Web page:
Mapping women’s health worldwide is key to gender equality

Women’s health is the cornerstone of economies and societies worldwide — but leaders continually fail to prioritize it. This lack of action on women’s health enables social and economic backslides and widens the gender gap across the board, everywhere.

Now, more than ever, we need global leadership to find a way out of this ongoing crisis and put women at the forefront of policy decisions.

Throughout history, women have disproportionately suffered from health crises. This trend continued in the wake of the COVID-19 pandemic.

Oxfam International reported that women globally lost more than 64 million jobs in 2020 and at least $800 billion in earnings — and these gaps have widened as the pandemic dragged on longer.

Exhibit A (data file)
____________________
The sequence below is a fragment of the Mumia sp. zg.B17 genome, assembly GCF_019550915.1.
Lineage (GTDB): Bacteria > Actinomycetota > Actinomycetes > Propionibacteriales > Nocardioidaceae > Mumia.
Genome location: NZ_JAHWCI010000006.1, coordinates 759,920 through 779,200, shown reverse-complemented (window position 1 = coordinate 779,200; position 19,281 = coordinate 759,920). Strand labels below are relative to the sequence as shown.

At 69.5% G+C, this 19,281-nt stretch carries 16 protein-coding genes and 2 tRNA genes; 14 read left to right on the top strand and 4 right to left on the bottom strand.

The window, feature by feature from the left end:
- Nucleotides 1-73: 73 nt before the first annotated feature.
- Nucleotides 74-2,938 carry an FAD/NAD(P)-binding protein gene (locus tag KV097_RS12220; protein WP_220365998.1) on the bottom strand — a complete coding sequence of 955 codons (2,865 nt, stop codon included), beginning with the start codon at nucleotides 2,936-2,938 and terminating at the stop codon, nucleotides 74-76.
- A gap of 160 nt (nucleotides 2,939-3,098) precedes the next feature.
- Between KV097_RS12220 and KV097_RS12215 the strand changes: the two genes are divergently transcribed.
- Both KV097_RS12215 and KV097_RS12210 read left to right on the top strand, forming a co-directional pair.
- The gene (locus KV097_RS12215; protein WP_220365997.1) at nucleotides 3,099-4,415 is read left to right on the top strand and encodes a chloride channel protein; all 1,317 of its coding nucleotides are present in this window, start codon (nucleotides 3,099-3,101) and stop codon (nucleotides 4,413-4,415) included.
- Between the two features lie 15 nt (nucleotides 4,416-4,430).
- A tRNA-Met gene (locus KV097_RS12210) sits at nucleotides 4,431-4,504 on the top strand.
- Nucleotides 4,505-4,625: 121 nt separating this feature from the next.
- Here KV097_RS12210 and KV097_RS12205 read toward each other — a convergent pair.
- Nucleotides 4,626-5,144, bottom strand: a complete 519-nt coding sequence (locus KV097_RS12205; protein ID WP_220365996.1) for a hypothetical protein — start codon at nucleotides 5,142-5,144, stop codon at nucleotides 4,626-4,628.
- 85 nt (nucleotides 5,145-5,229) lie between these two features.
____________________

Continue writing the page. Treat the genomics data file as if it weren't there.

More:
According to the Forum’s Global Gender Gap Report, economic participation and opportunity remained the second largest of the four critical gaps tracked in 2022 and will take another 151 years to close. While some regions perform better than others, no region has yet managed to close even 80% of its gender gap across the board.

As women held families and communities together during this time, their own essential health care, such as screenings for deadly diseases, was put on hold. The Hologic Global Women’s Health Index, an annual study that measures women’s experiences worldwide, found that only 12% of women globally responded that they had been tested for cancer in the previous 12 months in 2021, despite this disease killing 10 million people worldwide. In addition, the data shows that only one in 10 women reported that they had been tested for sexually transmitted diseases or infections.

Women’s emotional health has also been put at stake. The Hologic Global Women’s Health Index found that emotional health is at an all-time low, with worry, stress, sadness and anger continuing to increase around the globe: around 4 in 10 women said they experienced worry and stress during “a lot of” the previous day.